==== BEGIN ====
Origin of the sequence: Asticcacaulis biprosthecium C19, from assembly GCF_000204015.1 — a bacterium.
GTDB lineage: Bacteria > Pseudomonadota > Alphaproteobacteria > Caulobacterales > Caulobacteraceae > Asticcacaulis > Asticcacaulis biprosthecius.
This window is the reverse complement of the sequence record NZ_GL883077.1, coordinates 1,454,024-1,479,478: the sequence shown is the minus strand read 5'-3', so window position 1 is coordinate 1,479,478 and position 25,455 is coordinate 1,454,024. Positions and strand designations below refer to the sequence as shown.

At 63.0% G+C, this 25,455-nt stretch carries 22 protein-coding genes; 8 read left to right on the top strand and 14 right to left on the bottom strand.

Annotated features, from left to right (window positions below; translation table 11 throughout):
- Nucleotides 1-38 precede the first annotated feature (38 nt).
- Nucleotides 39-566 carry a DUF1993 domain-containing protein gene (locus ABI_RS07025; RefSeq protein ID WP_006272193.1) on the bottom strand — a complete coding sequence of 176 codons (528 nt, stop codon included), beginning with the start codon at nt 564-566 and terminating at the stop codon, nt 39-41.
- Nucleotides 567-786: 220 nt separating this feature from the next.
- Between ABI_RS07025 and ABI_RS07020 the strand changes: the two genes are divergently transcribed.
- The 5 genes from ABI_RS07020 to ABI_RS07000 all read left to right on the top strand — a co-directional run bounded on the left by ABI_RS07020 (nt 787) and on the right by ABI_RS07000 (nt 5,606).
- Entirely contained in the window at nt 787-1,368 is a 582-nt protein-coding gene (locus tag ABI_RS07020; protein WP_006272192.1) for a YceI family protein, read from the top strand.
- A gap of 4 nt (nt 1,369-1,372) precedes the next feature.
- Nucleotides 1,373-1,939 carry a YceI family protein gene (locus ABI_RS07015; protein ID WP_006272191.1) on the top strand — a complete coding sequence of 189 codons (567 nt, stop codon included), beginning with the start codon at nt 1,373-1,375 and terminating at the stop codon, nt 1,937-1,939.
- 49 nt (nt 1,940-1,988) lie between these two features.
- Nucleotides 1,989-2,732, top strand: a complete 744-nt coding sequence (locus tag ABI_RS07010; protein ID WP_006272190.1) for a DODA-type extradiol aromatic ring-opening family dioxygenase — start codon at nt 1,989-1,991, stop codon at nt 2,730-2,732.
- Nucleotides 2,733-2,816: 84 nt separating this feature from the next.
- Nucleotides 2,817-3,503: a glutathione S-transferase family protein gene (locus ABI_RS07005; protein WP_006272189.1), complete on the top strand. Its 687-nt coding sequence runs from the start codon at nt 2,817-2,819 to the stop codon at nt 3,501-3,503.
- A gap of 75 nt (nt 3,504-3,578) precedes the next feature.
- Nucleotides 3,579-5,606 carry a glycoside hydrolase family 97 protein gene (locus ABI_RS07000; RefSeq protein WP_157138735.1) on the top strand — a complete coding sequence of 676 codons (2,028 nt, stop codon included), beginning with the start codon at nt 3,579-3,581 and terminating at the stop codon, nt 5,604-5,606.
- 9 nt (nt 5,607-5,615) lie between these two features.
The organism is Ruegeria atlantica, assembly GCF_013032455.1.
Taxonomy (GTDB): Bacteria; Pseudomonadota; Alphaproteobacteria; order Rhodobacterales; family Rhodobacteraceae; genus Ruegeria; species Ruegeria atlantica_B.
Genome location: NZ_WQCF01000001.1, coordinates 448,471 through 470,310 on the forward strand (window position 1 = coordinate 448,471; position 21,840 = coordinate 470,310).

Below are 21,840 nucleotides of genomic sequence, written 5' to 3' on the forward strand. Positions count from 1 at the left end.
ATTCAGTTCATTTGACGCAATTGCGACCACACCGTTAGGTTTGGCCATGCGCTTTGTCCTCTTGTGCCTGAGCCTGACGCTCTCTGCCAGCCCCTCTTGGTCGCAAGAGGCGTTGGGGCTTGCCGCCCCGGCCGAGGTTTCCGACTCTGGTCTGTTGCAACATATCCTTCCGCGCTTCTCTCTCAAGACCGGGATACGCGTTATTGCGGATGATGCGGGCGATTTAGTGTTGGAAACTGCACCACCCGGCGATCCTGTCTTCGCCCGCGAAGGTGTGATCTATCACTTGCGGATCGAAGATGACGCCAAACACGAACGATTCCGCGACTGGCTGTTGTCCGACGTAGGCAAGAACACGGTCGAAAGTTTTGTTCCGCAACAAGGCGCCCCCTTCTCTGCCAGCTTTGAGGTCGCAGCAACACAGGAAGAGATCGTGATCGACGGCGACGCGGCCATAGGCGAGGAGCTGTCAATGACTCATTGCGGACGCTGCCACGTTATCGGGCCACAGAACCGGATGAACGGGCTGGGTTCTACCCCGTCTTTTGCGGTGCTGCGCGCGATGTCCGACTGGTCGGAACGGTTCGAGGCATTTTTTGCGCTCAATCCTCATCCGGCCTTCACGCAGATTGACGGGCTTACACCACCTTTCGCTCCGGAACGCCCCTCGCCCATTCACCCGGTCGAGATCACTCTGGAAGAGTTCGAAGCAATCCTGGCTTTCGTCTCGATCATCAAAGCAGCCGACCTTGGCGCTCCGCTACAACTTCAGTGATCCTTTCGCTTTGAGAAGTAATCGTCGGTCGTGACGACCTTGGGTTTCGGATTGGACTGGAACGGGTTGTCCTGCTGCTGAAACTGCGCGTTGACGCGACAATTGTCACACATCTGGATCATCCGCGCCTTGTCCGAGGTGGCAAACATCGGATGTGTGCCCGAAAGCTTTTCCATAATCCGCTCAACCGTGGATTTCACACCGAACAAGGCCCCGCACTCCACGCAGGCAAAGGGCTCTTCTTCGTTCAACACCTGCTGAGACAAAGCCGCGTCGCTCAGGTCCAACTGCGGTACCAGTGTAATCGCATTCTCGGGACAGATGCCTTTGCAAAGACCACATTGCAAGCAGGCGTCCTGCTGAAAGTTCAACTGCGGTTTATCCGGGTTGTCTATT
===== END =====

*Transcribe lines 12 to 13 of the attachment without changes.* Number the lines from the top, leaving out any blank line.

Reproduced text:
- A gap of 4 nt (nt 1,369-1,372) precedes the next feature.
- Nucleotides 1,373-1,939 carry a YceI family protein gene (locus ABI_RS07015; protein ID WP_006272191.1) on the top strand — a complete coding sequence of 189 codons (567 nt, stop codon included), beginning with the start codon at nt 1,373-1,375 and terminating at the stop codon, nt 1,937-1,939.